Why Brilliant Children Often Appear Slow, Part Three

As noted, thinking is a favorite pursuit of gifted children, one that takes their minds away from class activities and sometimes the whole curriculum. And if thinking is a problem, complex thinking is even more so.

The complex thinker loses himself in a maze of fascinating possibilities, all inside his head, and to get the attention of a child like this is a major feat. Typically this success doesn’t last long, either, because the magnetic pull of hundreds of ideas is so much stronger than any outside influence.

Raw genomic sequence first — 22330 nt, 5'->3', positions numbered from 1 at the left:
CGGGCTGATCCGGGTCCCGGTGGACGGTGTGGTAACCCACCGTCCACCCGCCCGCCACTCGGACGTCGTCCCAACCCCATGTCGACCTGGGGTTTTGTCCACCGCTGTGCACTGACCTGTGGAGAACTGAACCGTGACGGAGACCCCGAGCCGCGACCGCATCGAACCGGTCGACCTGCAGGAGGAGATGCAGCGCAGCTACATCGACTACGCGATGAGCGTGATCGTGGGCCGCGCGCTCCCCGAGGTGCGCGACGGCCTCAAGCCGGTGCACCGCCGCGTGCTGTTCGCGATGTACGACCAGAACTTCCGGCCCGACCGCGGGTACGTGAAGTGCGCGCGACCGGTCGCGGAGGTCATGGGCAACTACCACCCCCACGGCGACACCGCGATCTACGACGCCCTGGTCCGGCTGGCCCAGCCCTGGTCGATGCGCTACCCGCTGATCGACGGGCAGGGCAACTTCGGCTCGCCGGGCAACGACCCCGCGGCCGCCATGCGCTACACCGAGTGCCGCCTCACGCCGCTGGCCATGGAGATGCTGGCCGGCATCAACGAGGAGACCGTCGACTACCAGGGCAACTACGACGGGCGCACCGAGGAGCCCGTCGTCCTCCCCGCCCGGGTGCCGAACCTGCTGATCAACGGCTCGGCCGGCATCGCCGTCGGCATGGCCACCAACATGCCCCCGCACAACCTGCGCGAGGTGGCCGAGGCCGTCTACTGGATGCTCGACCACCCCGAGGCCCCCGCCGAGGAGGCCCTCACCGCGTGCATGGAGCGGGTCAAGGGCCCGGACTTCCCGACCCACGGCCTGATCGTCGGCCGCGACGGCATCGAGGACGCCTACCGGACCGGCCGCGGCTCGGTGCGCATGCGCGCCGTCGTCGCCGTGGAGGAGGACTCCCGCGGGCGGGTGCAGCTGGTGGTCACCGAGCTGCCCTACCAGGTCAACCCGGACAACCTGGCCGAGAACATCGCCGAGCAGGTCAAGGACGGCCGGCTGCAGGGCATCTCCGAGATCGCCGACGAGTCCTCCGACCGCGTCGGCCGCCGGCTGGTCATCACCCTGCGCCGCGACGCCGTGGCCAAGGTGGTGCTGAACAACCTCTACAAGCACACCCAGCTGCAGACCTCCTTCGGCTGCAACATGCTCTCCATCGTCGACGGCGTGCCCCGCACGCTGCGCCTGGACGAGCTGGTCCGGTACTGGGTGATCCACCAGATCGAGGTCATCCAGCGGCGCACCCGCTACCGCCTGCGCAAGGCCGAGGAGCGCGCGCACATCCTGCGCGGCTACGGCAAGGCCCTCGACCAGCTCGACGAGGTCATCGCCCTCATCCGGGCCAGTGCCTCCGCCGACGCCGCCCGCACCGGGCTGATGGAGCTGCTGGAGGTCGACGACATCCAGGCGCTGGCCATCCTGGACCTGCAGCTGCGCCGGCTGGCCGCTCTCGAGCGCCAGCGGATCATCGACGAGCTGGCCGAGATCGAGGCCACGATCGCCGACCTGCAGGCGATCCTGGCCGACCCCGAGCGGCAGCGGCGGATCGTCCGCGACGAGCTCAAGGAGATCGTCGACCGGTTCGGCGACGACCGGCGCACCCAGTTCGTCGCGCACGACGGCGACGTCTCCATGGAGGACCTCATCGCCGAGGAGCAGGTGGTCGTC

So the young complex thinker, often caught between internal and external demands, struggles with basic tasks like brushing teeth or getting to breakfast on time. In addition, even if he has the freedom to explore his voluminous thoughts, his progress on almost any project will be slow because he’s working on too many concepts and possibilities at once.


About Rebecca Hein

Author of A Case Of Brilliance, her memoir of her discovery that her two children are profoundly gifted
This entry was posted in Damage in Gifted Children, Underachievement and tagged , . Bookmark the permalink.

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